Render video (e.g. QuickTime) to buffer or texture?

Member
Posts: 260
Joined: 2005.05
Post: #1
I am trying to figure out how to render to a buffer, like rendering a QuickTime movie to an OpenGL texture. In the past, I used GWorlds, which worked just fine, essentially a one-page-of-code problem.

I have searched for current demos, and all I have found have one thing in common: They don't work! They simply don't compile.

Is there a straight-forward and simple demo for this problem?
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Member
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Post: #2
The CIVideoDemoGL sample code works for me, though it has a lot of extra functionality that complicates it a bit.
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Post: #3
maximile Wrote:The CIVideoDemoGL sample code works for me, though it has a lot of extra functionality that complicates it a bit.
OK, I'll give that a shot. Thanks!
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Luminary
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Post: #4
You cannot do in this [without a 3rd-party library] in 64-bit; QuickTime is not available, and QTKit lacks any ability to access the pixel data.

(Xcod on Snow Leopard defaults to building 64-bit as well as 32-bit)
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Post: #5
OneSadCookie Wrote:You cannot do in this [without a 3rd-party library] in 64-bit; QuickTime is not available, and QTKit lacks any ability to access the pixel data.

(Xcod on Snow Leopard defaults to building 64-bit as well as 32-bit)
And no sign of improvement? I thought QuickTimeX was a modernization; Was that only on the surface? If we don't get full 64-bit, then it is time to consider QuickTime dead!

Maybe I should try... ffmpeg?
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Post: #6
It's times like this that remind me Apple's developers are only human Smile
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Post: #7
Ingemar Wrote:Maybe I should try... ffmpeg?

Seems reasonable.
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Post: #8
Now I am trying to get ffmpeg rolling, but it is only available as source, and when I follow the instructions to compile it, I get compilation errors. <SIGH!>
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Post: #9
Let us know if you get it working! Smile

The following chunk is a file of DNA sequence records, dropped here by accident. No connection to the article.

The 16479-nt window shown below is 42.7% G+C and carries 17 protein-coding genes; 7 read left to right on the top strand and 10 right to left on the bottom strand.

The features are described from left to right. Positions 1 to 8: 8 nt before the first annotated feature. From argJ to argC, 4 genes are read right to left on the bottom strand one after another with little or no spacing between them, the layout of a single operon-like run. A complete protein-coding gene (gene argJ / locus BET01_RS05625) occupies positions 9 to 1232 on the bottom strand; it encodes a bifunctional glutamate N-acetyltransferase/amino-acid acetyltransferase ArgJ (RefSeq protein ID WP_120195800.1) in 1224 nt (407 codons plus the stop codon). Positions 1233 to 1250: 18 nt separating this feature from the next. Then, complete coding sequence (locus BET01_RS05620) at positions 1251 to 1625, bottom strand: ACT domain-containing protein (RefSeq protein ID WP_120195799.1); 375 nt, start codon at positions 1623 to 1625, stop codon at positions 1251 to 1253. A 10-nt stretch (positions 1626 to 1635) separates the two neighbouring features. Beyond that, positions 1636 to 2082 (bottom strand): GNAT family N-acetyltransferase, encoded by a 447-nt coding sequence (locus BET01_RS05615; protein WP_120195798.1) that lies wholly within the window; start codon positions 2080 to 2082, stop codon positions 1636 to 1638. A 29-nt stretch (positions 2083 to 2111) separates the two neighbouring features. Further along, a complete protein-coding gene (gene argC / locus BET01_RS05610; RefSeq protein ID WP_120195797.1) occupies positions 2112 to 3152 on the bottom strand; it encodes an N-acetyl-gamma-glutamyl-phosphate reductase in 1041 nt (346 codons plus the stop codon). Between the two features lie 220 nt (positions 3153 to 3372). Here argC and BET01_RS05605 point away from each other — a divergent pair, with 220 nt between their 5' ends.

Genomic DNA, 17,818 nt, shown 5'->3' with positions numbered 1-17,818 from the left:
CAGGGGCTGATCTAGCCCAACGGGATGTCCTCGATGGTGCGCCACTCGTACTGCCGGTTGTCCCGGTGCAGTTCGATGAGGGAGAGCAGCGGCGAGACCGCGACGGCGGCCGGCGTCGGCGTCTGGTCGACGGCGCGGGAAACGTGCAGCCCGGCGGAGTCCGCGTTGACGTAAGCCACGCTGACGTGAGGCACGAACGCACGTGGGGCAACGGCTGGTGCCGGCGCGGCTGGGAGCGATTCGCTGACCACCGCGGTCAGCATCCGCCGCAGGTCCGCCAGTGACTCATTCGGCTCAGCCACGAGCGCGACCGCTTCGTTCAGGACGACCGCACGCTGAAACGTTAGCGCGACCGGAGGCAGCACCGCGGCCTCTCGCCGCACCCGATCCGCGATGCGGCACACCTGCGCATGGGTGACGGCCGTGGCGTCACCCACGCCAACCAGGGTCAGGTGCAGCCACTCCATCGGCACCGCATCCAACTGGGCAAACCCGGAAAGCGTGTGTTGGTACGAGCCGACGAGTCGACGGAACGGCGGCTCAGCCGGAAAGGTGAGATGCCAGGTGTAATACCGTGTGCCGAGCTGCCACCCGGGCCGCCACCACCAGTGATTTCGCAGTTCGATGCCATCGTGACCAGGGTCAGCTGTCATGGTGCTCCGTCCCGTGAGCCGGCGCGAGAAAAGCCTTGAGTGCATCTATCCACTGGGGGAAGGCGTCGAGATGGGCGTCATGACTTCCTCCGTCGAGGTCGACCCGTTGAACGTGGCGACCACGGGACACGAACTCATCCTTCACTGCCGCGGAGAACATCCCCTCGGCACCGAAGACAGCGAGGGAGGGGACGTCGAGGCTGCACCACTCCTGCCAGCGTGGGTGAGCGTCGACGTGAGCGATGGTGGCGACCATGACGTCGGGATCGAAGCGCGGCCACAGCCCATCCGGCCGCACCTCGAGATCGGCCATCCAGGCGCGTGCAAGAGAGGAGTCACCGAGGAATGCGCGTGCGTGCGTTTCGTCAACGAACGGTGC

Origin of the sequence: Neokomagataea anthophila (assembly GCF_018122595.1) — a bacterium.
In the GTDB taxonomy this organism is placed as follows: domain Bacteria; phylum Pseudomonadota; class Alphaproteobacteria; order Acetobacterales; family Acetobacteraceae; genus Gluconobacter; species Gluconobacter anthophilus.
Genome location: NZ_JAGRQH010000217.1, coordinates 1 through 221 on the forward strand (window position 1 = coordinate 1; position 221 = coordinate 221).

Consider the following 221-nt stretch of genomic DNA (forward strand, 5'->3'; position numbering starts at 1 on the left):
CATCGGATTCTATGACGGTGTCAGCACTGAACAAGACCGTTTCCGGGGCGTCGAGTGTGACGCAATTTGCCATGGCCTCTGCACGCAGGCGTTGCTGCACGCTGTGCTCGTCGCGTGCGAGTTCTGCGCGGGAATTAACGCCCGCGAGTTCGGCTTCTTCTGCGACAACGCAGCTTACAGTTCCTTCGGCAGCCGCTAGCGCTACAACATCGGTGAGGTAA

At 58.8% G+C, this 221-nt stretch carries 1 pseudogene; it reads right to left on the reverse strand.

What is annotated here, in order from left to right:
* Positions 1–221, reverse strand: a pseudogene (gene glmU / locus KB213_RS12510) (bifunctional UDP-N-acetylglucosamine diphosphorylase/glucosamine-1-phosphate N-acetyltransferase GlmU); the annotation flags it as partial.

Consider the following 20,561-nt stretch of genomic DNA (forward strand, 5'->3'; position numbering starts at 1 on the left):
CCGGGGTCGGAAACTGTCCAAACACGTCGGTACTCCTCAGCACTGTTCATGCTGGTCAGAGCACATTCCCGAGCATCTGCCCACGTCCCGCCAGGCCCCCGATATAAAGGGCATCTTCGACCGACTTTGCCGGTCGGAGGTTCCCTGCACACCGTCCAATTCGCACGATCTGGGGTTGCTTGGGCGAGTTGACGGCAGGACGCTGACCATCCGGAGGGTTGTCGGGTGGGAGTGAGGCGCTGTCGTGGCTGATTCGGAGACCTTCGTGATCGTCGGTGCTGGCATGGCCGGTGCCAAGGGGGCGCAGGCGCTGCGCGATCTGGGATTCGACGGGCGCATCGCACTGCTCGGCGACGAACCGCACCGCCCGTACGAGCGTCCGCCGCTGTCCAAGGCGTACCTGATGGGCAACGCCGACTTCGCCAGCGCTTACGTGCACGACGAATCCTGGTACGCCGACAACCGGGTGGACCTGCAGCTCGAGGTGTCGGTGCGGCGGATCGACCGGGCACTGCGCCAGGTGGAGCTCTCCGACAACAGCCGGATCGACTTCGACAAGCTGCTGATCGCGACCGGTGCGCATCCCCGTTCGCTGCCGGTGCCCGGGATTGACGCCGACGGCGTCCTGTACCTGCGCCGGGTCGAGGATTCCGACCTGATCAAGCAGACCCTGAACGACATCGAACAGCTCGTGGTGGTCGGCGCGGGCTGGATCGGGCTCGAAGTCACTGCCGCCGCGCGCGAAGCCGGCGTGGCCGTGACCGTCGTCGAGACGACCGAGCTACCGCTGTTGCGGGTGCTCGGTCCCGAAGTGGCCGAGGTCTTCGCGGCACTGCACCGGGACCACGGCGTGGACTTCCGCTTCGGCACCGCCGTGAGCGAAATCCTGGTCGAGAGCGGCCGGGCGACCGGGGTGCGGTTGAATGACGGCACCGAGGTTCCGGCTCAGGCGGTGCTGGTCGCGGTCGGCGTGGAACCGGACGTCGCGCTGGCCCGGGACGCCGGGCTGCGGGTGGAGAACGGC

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Member
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Post: #10
I had to compile FFMPEG a while back, and I found it would only work if I used the same version of Make as the developers. I had to download the source for that version of Make and build it myself, then I could get FFMPEG to build happily.
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Post: #11
I left this problem for quite some time. Now I have tried again and, using a partially pre-compiled library (apparently from Audacity) I got the ffplay demo running. That almost feels like a solution... Almost. I am pretty uncomfortable with something that feels like compiling or failing at random. Also, something that isn't available as a nice framework, but that is supposed to be installed... from source... and the makefiles are so badly written that they only work on a specific version of make... It is not that bad with the Audacity libraries, I can install them inside my application bundle, but it might be hard to update the library in the future.

All I really want is a framework, or at least the whole thing compiled to one single dylib or .a. Apparently that can't be done, nobody seems to have built one. Are QuickTime and FFMPEG the only realistic alternatives or am I missing something? There should be tons of codecs out there that could do the job.
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Post: #12
Now I am onto an alternative: Xvid. It is open source, and compiles to a single library, without any of the problems ffmpeg has. So far so good.
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Luminary
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Post: #13
Remember, with any codec you may have to have a patent license if you distribute your software to a country which allows such. Ogg Theora may be better in this respect than other codecs. It's not the best codec (compared to eg. H.264) but it's not awful, and should be easy to build...
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Member
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Post: #14
(Mar 29, 2011 08:02 AM)OneSadCookie Wrote:  Remember, with any codec you may have to have a patent license if you distribute your software to a country which allows such. Ogg Theora may be better in this respect than other codecs. It's not the best codec (compared to eg. H.264) but it's not awful, and should be easy to build...
That's a good idea. I'll check it out.
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Apprentice
Posts: 9
Joined: 2011.06
Post: #15
If your program is for MacOSX, then use Quicktime directly. If you are creating an iOS app, then you can only use H.264 videos by default. I have also created an animation library for iOS that supports APNG and Quicktime Animation codec formats.

http://www.modejong.com/AVAnimator/

This library basically implements the Quicktime to texture operation, but it uses UIKit, not OpenGL to display the video into a UIView or a CALayer.

As far as using ffmpeg goes, be sure you understand the legal implications of statically linking LGPL code into your iOS app.

http://multinc.com/2009/08/24/compatibil...-the-lgpl/

I also just released an APNG viewer app for iPhone and iPad, it is free and can be downloaded from iTunes here:

APNG viewer
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